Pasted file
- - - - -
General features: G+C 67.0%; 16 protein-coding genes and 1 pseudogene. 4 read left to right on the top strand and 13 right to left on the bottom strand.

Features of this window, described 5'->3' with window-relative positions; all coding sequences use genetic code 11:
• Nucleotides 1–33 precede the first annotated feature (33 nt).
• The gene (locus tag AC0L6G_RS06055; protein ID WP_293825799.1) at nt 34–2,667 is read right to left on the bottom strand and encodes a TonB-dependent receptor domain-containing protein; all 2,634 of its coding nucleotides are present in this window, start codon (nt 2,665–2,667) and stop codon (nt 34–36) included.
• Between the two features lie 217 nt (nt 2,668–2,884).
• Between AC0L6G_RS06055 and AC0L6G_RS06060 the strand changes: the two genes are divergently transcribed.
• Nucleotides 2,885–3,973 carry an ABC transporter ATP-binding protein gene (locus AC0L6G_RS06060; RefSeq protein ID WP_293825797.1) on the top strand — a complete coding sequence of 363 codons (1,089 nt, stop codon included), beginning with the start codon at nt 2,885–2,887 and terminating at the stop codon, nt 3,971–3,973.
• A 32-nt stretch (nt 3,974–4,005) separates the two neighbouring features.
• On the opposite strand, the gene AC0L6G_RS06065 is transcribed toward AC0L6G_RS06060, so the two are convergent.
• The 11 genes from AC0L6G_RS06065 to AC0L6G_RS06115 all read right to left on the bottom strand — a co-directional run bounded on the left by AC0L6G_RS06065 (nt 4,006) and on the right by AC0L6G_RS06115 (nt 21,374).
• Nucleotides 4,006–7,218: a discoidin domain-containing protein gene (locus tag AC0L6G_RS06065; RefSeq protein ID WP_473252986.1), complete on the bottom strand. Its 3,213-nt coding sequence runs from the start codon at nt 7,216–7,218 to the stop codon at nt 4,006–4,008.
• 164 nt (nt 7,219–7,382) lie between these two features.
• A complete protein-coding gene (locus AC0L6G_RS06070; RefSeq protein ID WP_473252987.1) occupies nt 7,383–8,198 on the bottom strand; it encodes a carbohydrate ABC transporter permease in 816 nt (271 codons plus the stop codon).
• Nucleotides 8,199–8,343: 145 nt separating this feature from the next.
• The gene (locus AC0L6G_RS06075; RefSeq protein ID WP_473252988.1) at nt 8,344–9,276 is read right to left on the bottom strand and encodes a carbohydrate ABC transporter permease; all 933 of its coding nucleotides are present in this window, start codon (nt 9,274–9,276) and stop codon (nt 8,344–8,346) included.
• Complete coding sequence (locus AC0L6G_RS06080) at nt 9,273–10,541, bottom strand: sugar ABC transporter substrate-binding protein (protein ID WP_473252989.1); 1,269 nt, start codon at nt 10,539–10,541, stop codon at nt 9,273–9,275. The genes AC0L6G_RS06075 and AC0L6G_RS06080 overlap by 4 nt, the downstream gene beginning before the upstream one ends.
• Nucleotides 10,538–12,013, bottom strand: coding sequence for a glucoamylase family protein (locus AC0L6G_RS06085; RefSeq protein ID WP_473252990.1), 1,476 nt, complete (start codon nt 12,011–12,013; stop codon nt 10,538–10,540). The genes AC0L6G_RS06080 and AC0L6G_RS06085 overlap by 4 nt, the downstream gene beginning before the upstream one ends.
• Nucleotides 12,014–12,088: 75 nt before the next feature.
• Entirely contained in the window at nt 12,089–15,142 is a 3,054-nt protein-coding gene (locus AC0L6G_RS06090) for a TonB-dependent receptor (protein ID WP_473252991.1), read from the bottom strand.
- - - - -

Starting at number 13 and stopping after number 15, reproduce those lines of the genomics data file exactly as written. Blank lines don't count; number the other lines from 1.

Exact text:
• A complete protein-coding gene (locus AC0L6G_RS06070; RefSeq protein ID WP_473252987.1) occupies nt 7,383–8,198 on the bottom strand; it encodes a carbohydrate ABC transporter permease in 816 nt (271 codons plus the stop codon).
• Nucleotides 8,199–8,343: 145 nt separating this feature from the next.
• The gene (locus AC0L6G_RS06075; RefSeq protein ID WP_473252988.1) at nt 8,344–9,276 is read right to left on the bottom strand and encodes a carbohydrate ABC transporter permease; all 933 of its coding nucleotides are present in this window, start codon (nt 9,274–9,276) and stop codon (nt 8,344–8,346) included.